The idea of fasting when a sefer Torah or pair of tefillin fall is found in the Magen Avraham (44:5) in the name of the Mishpetei Shmuel, and is also mentioned in M.B. 40:3.  There are a few points to be noted regarding this:


1) The minhag to fast is only if they fell without their case; with their case there is no need to fast (though it is a good idea to give some tzedaka).


2) According to the Shu"t Chayim Sha'al (12), if one has no strength to fast, he may redeem his fast with tzedaka (this is especially so for a talmid chakham whose learning will be decreased if he fasts).  The Mahari Brona (responsum 127, in the glosses) instructed his students who found themselves in this position to learn Torah an extra two or three hours that day.  (This solution is also brought by the Mishna Berura 571:4 for one who has transgressed but has not the strength to fast).


3) The Shla (Mitzvat Tefillin, 212) writes that if the tefillin landed on a table, there is no need to fast.


4) The Gri"sh Natanson (in his glosses at the end of the Shulchan Arukh, on siman 44) suggests that the need to fast is only for the tefillin shel rosh, because of the shin.  However, he concludes that one should fast for the tefillin shel yad as well (unlike the Tosfot Chayim on the Chayei Adam 14:25, who writes that one need not fast for the shel yad).




            (This law is related to the one regarding tefillin in the bathroom,as discussed later in siman 43.)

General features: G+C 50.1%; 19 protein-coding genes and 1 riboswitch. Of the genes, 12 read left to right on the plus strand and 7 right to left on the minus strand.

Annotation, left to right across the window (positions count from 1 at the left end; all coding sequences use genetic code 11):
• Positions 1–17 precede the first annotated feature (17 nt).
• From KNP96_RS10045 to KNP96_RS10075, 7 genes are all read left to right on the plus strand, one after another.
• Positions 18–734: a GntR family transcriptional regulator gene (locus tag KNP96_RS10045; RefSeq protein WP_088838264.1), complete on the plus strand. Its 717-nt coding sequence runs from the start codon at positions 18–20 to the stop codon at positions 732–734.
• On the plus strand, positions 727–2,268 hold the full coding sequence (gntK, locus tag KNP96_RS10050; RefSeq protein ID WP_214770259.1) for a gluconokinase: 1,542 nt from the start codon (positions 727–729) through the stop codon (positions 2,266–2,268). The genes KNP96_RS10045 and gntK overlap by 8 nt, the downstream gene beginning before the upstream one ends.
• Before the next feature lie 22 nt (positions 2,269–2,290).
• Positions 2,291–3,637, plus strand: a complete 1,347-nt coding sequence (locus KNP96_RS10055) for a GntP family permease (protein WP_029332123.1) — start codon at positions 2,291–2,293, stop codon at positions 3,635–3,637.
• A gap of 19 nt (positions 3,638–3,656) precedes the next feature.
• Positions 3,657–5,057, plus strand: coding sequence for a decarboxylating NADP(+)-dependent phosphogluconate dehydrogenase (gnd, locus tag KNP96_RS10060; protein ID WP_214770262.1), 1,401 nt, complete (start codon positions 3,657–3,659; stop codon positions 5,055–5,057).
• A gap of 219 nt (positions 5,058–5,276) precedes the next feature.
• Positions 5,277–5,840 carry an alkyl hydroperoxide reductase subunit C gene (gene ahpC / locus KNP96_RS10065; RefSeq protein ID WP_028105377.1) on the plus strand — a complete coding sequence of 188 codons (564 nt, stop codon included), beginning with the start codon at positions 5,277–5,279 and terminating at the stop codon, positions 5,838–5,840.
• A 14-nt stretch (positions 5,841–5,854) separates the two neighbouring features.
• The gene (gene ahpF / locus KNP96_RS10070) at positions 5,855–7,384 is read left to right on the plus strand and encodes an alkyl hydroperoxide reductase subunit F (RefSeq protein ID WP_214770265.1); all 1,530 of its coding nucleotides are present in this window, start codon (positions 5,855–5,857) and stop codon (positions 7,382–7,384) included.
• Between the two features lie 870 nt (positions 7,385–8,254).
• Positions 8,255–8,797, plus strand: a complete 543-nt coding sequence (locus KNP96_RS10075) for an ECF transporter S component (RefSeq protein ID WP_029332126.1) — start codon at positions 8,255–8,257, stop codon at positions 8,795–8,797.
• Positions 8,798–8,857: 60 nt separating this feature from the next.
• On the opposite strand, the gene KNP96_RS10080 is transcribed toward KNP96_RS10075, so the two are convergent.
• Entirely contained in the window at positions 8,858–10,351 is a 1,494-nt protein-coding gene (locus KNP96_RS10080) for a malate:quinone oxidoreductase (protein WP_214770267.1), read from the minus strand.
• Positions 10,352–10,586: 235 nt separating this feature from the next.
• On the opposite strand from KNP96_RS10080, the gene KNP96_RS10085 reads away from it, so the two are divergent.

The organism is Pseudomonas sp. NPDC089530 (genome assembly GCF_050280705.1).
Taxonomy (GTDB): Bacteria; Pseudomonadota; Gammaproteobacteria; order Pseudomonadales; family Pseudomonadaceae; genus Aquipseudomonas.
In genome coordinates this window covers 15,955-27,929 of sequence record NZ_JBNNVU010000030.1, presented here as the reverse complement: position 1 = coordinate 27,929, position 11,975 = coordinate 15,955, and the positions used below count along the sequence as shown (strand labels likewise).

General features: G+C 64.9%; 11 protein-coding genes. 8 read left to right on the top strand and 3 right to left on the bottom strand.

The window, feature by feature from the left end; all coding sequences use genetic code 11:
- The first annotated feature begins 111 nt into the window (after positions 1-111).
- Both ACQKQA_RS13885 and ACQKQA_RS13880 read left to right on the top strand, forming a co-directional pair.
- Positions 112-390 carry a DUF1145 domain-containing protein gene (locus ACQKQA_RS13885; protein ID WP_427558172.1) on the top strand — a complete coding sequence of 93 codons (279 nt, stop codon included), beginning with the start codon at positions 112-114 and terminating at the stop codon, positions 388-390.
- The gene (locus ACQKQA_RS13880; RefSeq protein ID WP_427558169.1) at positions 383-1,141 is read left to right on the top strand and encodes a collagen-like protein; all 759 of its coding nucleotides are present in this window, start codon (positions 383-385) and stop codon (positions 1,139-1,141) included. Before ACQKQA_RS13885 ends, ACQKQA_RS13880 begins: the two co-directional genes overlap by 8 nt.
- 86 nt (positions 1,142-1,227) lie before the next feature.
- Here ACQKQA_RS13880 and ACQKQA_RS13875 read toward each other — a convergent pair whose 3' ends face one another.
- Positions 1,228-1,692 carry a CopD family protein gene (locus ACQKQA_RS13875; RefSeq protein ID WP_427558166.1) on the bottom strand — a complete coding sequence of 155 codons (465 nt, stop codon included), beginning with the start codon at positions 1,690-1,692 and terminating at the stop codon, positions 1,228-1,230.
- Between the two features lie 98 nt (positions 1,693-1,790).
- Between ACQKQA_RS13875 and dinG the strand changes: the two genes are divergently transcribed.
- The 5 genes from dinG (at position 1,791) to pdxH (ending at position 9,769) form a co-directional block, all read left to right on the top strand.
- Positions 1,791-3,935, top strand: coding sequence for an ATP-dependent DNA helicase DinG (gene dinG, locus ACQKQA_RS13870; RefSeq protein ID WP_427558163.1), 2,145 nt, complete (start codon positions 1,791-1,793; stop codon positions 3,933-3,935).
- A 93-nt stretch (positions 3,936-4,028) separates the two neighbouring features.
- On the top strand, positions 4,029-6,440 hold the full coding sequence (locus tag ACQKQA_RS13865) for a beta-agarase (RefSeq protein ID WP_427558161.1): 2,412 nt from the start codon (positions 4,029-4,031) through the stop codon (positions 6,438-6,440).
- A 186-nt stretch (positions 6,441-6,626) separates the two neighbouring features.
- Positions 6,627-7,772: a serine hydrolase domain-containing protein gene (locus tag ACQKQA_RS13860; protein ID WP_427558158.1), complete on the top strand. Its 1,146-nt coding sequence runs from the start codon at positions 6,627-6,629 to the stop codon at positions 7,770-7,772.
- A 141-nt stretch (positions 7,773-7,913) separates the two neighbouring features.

It is forbidden to have sexual relations in a room which contains tefillin unless they are in a double container.


            The Shulchan Arukh writes, "This is the case when the second [container] is not for them alone, for if it is for them alone, even a hundred are considered as one."


            See the Rema and the Mishna Berura who say that it does not matter whether it is the inner or the outer container which is not for tefillin alone, as long as one of them has another purpose as well.  And see M.B. 40:7 where he says that if one covers his tefillin with his tallit inside a case, this is considered a double covering, since the tallit is not a container which is only for tefillin.




            See the Shulchan Arukh.  Similarly, one may not sit on a bench with tefillin on it (and this applies to sefarim as well - YD 282:7; and see the Arukh Ha-shulchan, se'if 4).




            Read the Shulchan Arukh, and see the question that the Mishna Berura brings in the name of the Shulchan Shlomo. 


            The Arukh Ha-shulchan writes as well that it is improper - for us - to eat even a snack with tefillin on.   However, the Teshurat Shai (Mahadura Kama, responsum 215) writes that it is permitted even for us, though one who wishes to be more stringent is encouraged to do so. The Chatam Sofer was accustomed to learn with his tefillin on, and while doing so would drink a cup of coffee when it was offered to him (Minhagei Chatam Sofer siman 1).  This lenient view is also held by the Tzitz Eliezer (vol. VII, 26).